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the Complete Review
the complete review - fiction

Landscape With Dog

Ersi Sotiropoulos

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To purchase Landscape With Dog

Title: Landscape With Dog
Author: Ersi Sotiropoulos
Genre: Novel
Written: (Eng. 2009)
Length: 166 pages
Original in: Greek
Availability: Landscape With Dog - US
Landscape With Dog - UK
Landscape With Dog - Canada
  • and Other Stories
  • These stories are taken from the collection Ο βασιλιάς του φλίπερ (1998) and Αχτίδα στο σκοτάδι (2005)
  • Translated by Karen Emmerich

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Our Assessment:

B+ : fine, effective storytelling

See our review for fuller assessment.

Review Summaries
Source Rating Date Reviewer
Publishers Weekly . 19/10/2009 .

  From the Reviews:
  • "Greek author Sotiropoulos (...) depicts the hollow, deceptive civility hidden within intimate relationships in this capably translated story collection featuring lovers, married couples, brothers and parents. (...) Each story demonstrates compelling depth and breadth, and involves heavy emotional stakes" - Publishers Weekly

Please note that these ratings solely represent the complete review's biased interpretation and subjective opinion of the actual reviews and do not claim to accurately reflect or represent the views of the reviewers. Similarly the illustrative quotes chosen here are merely those the complete review subjectively believes represent the tenor and judgment of the review as a whole. We acknowledge (and remind and warn you) that they may, in fact, be entirely unrepresentative of the actual reviews by any other measure.

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The complete review's Review:

       Landscape With Dog collects seventeen stories by Ersi Sotiropoulos, most set in her native Greece (and a few in Italy). Most deal with close relationships, featuring a couple (or, perhaps more appropriately in some cases: a pair) or a small and somehow connected group. There is intimacy, and a variety of forms of love and passion -- but also distance and separation: few unions here survive, rare are the cases when the protagonist (often writing in the first person) is not left, at least in some way, to him- or herself.
       The stories are told in both the first and third person, and while many offer only what seem like relatively simple scenes-from-the-lives-of the characters they suggest a great deal about these lives and relationships. In almost all there is a failure to connect among the characters; expectations and hopes are dashed -- often unrealistic or absurd ones, as in 'An almost guineas fowl', in which the promise of a guinea fowl upsets the small-family order that seemed to have held so well until then.
       'Rain at the construction site' is perhaps the most representative work, with its lone protagonist, Loukas, who: "had known better times":

He got married and they had a beautiful girl with velvety eyes and skin like sugar. One summer the captain let him take his wife and daughter on a free trip. Something happened on that trip that still wasn't clear in his mind. His wife and daughter disembarked in Ancona to go shopping and never came back. Three months later he got a letter postmarked La Spezia, asking for a divorce. That was ten years ago and he hadn't seen either of them since.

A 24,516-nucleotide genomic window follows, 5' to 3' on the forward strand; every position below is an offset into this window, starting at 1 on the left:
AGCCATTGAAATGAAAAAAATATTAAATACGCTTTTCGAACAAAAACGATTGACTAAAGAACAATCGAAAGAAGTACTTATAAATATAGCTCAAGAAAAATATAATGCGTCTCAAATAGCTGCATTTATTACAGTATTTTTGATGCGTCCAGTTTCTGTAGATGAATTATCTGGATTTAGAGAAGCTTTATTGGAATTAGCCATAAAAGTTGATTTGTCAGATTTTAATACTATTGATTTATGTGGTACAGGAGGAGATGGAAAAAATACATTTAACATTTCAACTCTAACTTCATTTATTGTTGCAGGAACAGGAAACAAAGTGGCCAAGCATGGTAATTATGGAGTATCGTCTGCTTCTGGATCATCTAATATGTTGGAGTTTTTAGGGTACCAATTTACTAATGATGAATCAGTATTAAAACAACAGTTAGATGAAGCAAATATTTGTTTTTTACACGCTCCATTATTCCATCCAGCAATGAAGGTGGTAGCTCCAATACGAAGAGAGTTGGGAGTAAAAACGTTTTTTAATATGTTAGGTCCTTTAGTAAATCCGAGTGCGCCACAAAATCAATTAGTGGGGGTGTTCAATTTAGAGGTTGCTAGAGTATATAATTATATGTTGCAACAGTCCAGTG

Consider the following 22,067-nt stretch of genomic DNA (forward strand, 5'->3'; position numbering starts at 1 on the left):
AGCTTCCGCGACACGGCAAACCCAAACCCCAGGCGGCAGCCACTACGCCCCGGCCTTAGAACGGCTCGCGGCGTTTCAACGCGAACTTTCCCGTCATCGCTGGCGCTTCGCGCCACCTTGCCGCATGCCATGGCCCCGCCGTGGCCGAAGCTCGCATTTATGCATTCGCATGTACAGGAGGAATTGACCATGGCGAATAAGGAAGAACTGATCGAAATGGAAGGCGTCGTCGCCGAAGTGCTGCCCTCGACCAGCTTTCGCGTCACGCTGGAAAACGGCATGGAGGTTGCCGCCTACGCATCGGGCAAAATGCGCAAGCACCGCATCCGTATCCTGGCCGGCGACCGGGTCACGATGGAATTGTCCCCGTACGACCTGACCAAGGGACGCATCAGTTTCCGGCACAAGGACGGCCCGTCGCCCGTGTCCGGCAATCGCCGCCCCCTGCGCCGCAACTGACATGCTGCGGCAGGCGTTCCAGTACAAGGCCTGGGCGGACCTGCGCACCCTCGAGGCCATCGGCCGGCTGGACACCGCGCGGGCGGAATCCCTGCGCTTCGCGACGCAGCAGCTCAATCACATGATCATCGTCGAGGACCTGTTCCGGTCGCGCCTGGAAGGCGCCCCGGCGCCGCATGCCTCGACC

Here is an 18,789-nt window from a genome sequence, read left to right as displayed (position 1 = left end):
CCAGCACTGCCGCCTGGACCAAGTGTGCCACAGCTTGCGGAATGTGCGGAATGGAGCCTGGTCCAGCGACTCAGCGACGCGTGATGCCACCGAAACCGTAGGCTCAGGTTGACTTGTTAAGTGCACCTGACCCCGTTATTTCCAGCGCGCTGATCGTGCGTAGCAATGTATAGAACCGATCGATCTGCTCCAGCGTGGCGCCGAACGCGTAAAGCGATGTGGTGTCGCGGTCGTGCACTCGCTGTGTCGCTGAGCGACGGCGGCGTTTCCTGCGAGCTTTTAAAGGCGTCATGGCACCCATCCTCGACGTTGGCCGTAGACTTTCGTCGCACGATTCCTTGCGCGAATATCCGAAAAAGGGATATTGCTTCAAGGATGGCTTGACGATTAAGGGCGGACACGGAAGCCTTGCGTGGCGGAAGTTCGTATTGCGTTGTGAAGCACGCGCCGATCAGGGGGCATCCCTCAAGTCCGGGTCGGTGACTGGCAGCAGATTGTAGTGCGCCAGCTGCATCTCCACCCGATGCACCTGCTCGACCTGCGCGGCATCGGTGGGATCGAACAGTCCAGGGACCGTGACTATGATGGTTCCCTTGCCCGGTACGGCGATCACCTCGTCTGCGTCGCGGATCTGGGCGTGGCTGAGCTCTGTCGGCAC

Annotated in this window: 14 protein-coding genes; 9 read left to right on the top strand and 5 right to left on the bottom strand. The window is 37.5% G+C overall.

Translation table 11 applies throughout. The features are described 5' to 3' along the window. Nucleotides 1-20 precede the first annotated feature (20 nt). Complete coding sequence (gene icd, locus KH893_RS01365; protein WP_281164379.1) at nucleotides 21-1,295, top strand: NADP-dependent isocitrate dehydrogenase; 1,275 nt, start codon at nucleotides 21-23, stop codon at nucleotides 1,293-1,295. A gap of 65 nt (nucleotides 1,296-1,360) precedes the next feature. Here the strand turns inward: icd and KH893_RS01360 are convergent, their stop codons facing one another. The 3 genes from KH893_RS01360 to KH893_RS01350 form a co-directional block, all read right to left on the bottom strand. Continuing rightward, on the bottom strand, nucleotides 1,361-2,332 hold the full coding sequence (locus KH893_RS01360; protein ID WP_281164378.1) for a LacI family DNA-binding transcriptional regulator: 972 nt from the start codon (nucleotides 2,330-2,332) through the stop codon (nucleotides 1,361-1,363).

The story recounts both a phone call he receives from his long-lost daughter, and an encounter he has with a woman who has car trouble, and his fumbling efforts at connection with both. There's a touch of softness to the story, but Sotiropoulos remains brutally honest: there's little room left for any self-deception in her characters' lives any longer, and she'll not sugarcoat her stories for anyone.
       Predictably, even in a story where passion blooms and insatiable appetites are fed (and the protagonist is entirely successful: "Her book was almost finished and showed extraordinary promise. She was usually modest, but she knew that when it was published it would leave everyone speechless, even the sternest critics") Sotiropoulos does not allow a happy ending; it's one of the few stories that also feels somewhat forced, both in the good the characters enjoy, and the simple way out of the end.
       Sotiropoulos' stories are not dreary but they are dark and depressing; the fact that they feel true-to-life doesn't make it easier to make one's way through the whole lot. Smoothly written and translated, these are very readable tales, and Sotiropoulos' style and storytelling-approach do impress. But readers may well feel some of the characters' frustrations -- of life's many unfulfilled hopes and expectations -- too.

- M.A.Orthofer, 15 January 2010

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Landscape With Dog: Reviews: Other books of interest under review:
  • See Index of Greek literature

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About the Author:

       Greek author Ersi Sotiropoulos (Έρση Σωτηροπούλου) was born in 1953.

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© 2010 the complete review

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